A series of seminars, workshops and films on primary healthcare taking place at the University of Cape Town (UCT) until 7 September will not only commemorate the 40th anniversary of the global adoption of the philosophy, but also rekindle the commitment to “health for all” as a fundamental human right.
Led by the Primary Health Care Directorate at UCT’s Faculty of Health Sciences, the programme, which has been tagged PHC@40, is aligned with international initiatives that focus on primary healthcare and its ongoing significance, particularly in the context of increasing poverty and inequality.
“This seminal 40-year milestone in global health has mobilised international health leaders to renew their commitment to strengthen primary healthcare with a new declaration [which will be ratified] at the Global Conference on Primary Health Care in Kazakhstan on 25 and 26 October,” said James Irlam, deputy director of the Primary Health Care Directorate.
Primary healthcare and its call for “health for all” were originally adopted by 134 countries at a conference in Alma-Ata (now Almaty, Kazakhstan) in 1978. The philosophy, which was then considered revolutionary, is based on the understanding that the solutions to major health problems lie not only in science, but also in the quest for social justice and the improvement of the life of the poor.
“The philosophy [behind primary healthcare] … is based on the understanding that the solutions to major health problems lie not only in science, but also in the quest for social justice and the improvement of the life of the poor.”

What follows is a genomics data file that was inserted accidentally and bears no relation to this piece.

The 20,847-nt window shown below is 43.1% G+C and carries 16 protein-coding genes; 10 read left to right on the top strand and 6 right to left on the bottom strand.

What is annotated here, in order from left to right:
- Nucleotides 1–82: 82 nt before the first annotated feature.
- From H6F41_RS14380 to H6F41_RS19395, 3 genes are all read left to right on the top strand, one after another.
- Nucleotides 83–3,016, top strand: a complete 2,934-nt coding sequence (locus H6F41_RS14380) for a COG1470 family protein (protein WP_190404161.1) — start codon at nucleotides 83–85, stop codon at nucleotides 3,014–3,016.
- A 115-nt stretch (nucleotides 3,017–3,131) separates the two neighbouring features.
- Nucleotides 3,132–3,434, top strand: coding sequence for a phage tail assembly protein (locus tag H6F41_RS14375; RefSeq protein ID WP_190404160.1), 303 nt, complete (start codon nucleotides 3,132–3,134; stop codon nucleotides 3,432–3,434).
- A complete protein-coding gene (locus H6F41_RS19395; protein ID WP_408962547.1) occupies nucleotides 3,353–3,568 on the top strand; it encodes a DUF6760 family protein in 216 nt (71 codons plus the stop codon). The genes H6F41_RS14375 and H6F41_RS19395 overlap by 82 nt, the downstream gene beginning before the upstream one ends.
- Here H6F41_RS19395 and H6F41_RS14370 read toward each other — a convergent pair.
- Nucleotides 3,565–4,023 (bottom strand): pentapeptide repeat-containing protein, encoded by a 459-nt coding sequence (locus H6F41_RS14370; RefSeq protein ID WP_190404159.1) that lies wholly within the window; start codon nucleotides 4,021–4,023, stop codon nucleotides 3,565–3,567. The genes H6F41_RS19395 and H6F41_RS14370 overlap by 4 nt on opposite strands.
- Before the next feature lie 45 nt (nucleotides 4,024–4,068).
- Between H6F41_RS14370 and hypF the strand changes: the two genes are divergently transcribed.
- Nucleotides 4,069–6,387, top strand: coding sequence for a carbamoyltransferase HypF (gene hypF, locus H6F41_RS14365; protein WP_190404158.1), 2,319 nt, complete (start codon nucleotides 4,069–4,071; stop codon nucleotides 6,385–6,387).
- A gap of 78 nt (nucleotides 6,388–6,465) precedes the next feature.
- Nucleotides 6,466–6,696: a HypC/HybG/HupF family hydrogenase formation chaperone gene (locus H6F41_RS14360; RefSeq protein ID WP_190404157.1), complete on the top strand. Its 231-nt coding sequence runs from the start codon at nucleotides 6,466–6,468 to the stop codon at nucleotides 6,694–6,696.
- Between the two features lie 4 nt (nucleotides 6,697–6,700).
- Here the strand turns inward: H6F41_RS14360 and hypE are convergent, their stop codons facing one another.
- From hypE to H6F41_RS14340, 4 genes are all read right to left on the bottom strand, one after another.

Fundamental human right
The Declaration of Alma-Ata defined health as a state of complete mental, physical and social well-being, rather than simply the absence of disease or disability.
It also asserted that health is a fundamental human right, and supported the promotion of good health, interdisciplinary and inter-sectoral collaboration in health matters, along with equitable access to healthcare that is patient-centred, acceptable, affordable and sustainable. This approach was summed up by the phrase, “Health for all”.
South Africa adopted the primary healthcare philosophy as the basis of its health policy and healthcare service delivery in 1994.
“The philosophy also lies at the heart of the faculty’s vision, and is a lead theme for teaching, research and social responsiveness,” said Irlam.
The anniversary and the renewal of the declaration, he added, provides the faculty with the opportunity to highlight the importance of continually examining how appropriate, accessible and affordable its research, teaching and healthcare services are to the communities it serves.
The PHC@40 programme has been categorised into six themes: It’s for everyone (universal access to healthcare; Leaving no one behind (human rights and equity); Let’s get moving (health promotion); We’re in this together (building partnerships); It’s more than medicine (providing complete care); and Includes you (caring for yourself too).
Although the programme concludes on 7 September, the commemorative activities will culminate in a faculty symposium in October to coincide with the Global Conference on Primary Health Care in Kazakhstan.
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